Richard Disney

Professor Richard Disney

Research Fellow

Education:

MA African Studies, University of Sussex, 1972
BA Economics, University of Cambridge, 1971

Richard is a Research Fellow at the IFS. He is also a Part-time Professor of Economics at the University of Sussex and Visiting Professor of Economics at University College London. Richard has been a Professor of Economics at the University of Nottingham, at Queen Mary, University of London and at the University of Kent at Canterbury. He is a member of the Senior Salary Review Body, having previously been a member of the NHS Pay Review Body and an advisor to Tom Winsor's investigation of police remuneration. His research interests lie largely in the field of applied microeconomics, notably labour market issues, pensions and public spending.

He is also working with the IFS's DfID-funded Centre for Tax Analysis in Developing Countries (TAXDEV)

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External web page: University of Sussex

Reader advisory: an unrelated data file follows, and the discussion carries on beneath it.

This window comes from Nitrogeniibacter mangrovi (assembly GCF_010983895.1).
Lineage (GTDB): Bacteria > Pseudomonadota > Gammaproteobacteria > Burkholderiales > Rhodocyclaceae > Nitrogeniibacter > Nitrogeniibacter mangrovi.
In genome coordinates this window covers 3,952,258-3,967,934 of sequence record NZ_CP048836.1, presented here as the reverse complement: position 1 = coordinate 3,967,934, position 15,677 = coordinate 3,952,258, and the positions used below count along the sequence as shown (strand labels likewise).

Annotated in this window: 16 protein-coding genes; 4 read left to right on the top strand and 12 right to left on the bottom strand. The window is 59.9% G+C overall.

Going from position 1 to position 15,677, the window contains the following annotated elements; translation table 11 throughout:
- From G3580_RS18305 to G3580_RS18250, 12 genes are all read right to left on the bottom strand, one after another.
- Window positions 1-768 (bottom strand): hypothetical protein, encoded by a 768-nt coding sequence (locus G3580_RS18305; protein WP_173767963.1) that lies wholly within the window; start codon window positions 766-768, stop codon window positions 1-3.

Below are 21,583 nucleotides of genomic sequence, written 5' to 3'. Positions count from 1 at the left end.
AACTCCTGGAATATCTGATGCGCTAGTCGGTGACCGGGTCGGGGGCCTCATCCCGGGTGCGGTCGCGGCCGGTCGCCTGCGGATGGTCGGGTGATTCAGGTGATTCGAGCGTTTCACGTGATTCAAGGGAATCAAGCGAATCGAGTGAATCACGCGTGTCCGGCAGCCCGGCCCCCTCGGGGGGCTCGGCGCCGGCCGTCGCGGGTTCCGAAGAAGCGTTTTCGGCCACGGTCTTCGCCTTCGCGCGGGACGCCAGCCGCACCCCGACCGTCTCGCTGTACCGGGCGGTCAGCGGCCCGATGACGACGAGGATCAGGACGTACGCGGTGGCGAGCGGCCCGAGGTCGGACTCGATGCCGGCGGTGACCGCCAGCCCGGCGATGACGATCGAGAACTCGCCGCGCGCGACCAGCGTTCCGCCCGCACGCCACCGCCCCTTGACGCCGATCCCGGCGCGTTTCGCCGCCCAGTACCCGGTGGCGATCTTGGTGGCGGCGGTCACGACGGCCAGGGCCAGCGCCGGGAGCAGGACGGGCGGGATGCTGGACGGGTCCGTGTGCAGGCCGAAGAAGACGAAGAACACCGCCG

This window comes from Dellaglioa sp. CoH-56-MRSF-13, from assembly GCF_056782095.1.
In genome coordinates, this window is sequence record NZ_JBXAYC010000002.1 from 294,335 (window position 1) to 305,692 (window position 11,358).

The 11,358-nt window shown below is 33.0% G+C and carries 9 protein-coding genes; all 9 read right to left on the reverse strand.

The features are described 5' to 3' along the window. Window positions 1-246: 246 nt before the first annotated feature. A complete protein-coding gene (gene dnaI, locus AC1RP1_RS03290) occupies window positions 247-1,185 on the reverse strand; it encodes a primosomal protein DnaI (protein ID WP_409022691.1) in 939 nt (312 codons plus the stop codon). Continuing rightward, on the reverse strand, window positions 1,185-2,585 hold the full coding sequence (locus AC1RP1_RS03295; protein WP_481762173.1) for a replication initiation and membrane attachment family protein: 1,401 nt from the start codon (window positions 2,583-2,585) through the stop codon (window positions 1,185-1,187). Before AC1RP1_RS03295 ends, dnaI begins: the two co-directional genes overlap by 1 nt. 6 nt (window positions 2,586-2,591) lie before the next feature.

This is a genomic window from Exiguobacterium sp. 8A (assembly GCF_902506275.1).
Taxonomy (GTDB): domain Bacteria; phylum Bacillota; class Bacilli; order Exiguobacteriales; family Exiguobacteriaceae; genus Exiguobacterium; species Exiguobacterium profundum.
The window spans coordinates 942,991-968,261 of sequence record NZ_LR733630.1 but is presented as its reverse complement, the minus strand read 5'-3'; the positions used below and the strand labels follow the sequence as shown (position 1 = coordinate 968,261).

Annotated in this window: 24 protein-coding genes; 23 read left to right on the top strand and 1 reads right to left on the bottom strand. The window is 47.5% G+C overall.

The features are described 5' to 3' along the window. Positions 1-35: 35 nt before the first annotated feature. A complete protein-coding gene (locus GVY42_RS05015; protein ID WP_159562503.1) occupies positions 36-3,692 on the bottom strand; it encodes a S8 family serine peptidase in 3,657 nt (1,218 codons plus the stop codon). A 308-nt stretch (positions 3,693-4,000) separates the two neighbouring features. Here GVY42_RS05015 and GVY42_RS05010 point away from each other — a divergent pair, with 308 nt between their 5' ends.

The Right to Buy public housing in Britain: a welfare analysis

| Journal Articles

We investigate the impact on social welfare of the United Kingdom (UK) policy introduced in 1980 by which public housing tenants (council housing in UK parlance) had the right to purchase their houses at heavily discounted prices. This was known as the Right to Buy (RTB) policy. Although this internationally-unique policy was the largest source of public privatization revenue in the UK and raised home ownership as a share of housing tenure by around 15%, the policy has been little analyzed by economists. We investigate the equilibrium housing policy of the public authority in terms of quality and quantity of publicly-provided housing both in the absence and presence of a RTB policy. We find that RTB can improve the aggregate welfare of low-income households only if the council housing quality is sufficiently low such that middle-wealth households have no incentive to exercise RTB. We also explore the welfare effects of various adjustments to the policy, in particular (i) to reduce discounts on RTB sales; (ii) to loosen restrictions on resale; (iii) to return the proceeds from RTB sales to local authorities to construct new public properties; and (iv) to replace RTB with rent subsidies in cash.

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